The time-to-kill isn’t great for a shotgun, as it lacks the ability to kill instantly due to firing the bullets one after another, but it is fast enough to beat out all primary weapons. The Aim Assist is nice as well, around 70, which normally doesn’t matter for shotguns, but because this gun functions more like a low range Pulse Rifle, it’s actually very beneficial. The Reload Speed is slow, but with 5 bursts per mag, you won’t really find yourself needing to reload in many desperate situations.

Perks

Starting with the Barrel Perks, you’re given the options of Smart Drift Control, for much improved Stability at the cost of Range; Soft Ballistics, for more Aim Assist and Stability at the cost of Impact; or Linear Compensator, for more Range and Impact, as well as mostly vertical recoil, at the cost of Aim Assist and Stability. Personally, I found Linear Compensator to work well, as the decreased Stability is offset by the increased manageability of the vertical recoil, and the boosts to Impact and Range are both meaningful. Soft Ballistics is also a solid choice, and you’ll notice a much tighter bullet spread during a burst, even if you may simultaneously see enemies taking a bit less damage.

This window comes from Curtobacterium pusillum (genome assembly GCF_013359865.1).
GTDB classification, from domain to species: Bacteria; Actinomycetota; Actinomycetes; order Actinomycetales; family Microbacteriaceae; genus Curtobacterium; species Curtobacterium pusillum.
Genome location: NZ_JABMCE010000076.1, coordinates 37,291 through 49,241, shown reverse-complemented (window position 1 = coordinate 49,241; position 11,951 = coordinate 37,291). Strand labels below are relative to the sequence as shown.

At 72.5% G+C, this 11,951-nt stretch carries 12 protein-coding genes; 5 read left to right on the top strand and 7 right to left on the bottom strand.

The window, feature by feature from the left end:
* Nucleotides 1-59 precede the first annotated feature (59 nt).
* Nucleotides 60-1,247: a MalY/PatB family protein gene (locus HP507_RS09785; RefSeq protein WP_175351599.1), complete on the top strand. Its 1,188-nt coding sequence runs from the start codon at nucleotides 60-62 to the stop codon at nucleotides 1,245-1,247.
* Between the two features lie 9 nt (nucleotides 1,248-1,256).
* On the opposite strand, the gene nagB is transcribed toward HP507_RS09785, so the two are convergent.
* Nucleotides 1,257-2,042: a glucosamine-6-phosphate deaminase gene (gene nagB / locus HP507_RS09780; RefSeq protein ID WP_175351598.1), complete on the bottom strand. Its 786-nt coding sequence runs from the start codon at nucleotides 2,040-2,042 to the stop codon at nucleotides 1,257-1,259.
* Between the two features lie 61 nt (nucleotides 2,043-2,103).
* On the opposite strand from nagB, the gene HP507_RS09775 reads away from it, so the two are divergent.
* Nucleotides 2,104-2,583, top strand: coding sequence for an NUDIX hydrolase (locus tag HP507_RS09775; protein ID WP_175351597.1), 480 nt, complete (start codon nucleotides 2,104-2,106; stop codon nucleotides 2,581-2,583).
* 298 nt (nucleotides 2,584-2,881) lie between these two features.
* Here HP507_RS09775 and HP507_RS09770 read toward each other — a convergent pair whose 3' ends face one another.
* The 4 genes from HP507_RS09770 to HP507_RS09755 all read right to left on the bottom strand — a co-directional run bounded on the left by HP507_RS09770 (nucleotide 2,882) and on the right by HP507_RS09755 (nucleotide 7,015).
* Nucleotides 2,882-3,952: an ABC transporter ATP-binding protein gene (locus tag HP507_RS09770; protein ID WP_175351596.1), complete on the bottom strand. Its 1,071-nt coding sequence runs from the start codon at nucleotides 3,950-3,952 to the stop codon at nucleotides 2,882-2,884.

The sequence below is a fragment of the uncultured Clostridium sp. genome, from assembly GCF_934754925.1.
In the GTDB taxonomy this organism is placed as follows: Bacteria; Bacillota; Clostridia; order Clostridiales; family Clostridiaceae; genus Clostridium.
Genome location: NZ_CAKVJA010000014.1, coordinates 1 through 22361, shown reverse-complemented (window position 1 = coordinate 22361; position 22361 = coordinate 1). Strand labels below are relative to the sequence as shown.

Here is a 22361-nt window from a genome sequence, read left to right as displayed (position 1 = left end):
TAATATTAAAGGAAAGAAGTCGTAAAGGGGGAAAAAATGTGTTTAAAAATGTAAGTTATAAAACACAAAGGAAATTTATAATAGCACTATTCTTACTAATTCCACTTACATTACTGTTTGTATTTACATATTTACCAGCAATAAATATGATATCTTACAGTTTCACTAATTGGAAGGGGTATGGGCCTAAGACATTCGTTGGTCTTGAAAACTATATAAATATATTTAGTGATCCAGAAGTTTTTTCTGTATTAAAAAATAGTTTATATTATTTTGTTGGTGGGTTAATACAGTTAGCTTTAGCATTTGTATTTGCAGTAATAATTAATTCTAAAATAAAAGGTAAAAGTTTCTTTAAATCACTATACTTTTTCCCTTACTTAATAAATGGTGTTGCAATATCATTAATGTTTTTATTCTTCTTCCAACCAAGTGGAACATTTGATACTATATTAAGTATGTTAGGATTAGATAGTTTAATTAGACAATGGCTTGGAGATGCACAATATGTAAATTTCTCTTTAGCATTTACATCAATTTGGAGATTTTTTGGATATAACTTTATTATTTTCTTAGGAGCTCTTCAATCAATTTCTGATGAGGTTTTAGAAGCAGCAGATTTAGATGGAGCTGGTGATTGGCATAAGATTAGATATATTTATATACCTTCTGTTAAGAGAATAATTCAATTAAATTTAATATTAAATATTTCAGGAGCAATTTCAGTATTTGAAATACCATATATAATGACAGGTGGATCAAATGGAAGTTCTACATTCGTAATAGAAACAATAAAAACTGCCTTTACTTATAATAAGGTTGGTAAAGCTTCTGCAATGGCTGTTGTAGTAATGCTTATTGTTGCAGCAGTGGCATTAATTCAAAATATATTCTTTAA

The first intrinsic perk available on the Lord of Wolves is Hip Fire, which, although not generally considered a great option, can help with some of the closer range panic shots you may be faced with in the Crucible. In the middle column, Perfect Balance is the desired choice, as opposed to the options of Speed Reload or Extended Mag. Neither of those two perks bring nearly enough to the table to offset the benefit that Perfect Balance gives in tightening up the burst pattern, in my opinion.